Prof. Schreier's office is in Engineering Hall 3016
Electrocatalysis allows us to interconvert electrical and chemical energy. But how do these transformations take place? And how can we extend their scope away from the conversion of small inorganic molecules towards other industrially relevant transformations? To answer these questions, our group elucidates the elementary processes that take place at electrochemical interfaces. Specifically, we ask ourselves: How does an electric field drive chemical conversion? At which point in a catalytic cycle is energy transferred? And how?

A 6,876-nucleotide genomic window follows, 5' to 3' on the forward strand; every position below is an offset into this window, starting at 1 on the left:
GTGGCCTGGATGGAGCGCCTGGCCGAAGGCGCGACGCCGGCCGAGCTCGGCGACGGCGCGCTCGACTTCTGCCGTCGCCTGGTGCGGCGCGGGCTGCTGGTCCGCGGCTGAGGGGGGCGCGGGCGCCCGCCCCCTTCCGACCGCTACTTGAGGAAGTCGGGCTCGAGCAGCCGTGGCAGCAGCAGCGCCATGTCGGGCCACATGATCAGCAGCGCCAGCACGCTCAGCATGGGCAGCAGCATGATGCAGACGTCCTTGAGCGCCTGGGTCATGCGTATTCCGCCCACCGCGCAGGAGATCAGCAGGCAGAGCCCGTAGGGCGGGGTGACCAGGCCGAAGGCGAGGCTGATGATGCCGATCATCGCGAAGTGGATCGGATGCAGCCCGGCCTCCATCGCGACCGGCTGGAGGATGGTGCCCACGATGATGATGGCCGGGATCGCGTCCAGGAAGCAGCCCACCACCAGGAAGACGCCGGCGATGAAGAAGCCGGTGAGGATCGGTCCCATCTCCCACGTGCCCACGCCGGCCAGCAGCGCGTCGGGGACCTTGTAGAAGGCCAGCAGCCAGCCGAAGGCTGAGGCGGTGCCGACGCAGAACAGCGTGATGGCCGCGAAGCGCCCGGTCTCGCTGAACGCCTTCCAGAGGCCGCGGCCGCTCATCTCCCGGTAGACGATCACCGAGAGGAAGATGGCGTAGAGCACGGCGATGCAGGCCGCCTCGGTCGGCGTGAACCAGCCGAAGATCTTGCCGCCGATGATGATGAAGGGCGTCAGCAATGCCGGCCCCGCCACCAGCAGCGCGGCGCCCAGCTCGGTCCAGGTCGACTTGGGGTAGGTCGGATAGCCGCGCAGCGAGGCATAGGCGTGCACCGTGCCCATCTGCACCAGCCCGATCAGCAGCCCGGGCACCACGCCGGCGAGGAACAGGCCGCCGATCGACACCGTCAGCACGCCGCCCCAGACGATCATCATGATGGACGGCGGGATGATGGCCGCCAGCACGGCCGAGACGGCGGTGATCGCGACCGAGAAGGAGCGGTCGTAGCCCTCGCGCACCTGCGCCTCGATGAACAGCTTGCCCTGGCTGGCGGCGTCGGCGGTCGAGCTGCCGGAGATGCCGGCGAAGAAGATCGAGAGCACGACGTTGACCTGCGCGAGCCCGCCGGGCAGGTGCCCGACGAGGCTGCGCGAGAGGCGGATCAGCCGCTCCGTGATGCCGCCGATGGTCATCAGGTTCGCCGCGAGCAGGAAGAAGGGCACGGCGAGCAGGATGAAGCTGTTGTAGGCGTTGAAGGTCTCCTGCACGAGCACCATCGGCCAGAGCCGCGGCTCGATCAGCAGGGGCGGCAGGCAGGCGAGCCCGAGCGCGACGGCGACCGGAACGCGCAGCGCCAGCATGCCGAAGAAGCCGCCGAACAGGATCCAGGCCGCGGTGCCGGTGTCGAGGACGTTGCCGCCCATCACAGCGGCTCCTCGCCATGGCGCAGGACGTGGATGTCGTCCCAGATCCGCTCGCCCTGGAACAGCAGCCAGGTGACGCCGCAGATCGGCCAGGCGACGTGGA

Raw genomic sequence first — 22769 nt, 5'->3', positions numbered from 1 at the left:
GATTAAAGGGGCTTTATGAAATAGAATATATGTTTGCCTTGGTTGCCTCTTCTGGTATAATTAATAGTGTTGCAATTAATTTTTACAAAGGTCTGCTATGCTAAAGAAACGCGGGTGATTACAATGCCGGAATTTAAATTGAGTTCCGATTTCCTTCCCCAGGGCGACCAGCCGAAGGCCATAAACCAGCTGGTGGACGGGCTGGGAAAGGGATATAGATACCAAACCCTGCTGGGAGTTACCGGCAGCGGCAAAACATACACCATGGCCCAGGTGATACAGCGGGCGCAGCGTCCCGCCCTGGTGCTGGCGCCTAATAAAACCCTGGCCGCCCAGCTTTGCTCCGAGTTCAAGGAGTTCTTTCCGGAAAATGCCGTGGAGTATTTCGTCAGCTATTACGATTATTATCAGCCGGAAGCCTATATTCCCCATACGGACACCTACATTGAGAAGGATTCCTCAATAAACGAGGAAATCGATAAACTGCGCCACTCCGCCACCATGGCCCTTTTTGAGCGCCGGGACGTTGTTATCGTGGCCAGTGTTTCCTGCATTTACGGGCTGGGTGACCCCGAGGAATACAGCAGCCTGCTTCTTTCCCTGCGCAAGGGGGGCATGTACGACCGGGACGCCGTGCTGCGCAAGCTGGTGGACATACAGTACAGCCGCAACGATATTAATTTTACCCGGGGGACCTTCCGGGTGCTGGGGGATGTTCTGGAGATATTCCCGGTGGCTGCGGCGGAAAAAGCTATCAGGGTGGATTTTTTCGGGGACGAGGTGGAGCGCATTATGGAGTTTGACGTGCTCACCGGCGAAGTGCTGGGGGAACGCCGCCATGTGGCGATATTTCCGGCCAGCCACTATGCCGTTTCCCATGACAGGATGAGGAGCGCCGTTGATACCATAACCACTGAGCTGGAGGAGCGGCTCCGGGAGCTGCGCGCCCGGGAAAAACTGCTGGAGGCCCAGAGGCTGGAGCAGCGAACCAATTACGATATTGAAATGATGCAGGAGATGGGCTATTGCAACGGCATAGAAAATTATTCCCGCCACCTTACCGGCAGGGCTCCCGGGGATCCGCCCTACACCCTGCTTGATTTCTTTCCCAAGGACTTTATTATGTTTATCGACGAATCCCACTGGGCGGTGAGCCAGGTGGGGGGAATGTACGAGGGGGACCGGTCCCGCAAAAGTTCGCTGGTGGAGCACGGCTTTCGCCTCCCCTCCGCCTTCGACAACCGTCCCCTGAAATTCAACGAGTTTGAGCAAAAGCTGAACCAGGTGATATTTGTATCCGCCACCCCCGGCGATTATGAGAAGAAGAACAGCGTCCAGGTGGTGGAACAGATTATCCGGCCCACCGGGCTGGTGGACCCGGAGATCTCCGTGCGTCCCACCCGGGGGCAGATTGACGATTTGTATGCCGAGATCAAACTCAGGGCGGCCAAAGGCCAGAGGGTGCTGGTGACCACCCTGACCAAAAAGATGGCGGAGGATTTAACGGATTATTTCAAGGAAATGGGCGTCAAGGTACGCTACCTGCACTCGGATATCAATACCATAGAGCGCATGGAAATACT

Since most existing chemical processes rely on hydrocarbons as feedstocks and energy carriers, we employ our understanding of electrochemical interfaces towards developing the science for converting hydrocarbons using electrical energy. In doing so, we open new avenues for the storage of renewable electricity and enable the electrification of the chemical industry.
We keep our sight on the broader move towards sustainable and green chemical reactivity and the increasing importance of electrons as a key energy carrier. As such, we take an inherently interdisciplinary approach to our research problems